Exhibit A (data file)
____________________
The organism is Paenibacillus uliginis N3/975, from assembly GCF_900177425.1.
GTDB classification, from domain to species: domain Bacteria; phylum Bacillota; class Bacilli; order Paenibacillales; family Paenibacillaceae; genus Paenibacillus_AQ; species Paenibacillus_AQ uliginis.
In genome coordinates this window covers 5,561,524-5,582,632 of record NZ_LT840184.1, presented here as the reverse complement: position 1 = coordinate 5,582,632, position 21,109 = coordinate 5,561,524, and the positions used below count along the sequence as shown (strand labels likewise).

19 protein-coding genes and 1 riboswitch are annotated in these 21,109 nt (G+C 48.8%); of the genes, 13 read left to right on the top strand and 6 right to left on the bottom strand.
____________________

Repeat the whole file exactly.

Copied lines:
The organism is Paenibacillus uliginis N3/975, from assembly GCF_900177425.1.
GTDB classification, from domain to species: domain Bacteria; phylum Bacillota; class Bacilli; order Paenibacillales; family Paenibacillaceae; genus Paenibacillus_AQ; species Paenibacillus_AQ uliginis.
In genome coordinates this window covers 5,561,524-5,582,632 of record NZ_LT840184.1, presented here as the reverse complement: position 1 = coordinate 5,582,632, position 21,109 = coordinate 5,561,524, and the positions used below count along the sequence as shown (strand labels likewise).

19 protein-coding genes and 1 riboswitch are annotated in these 21,109 nt (G+C 48.8%); of the genes, 13 read left to right on the top strand and 6 right to left on the bottom strand.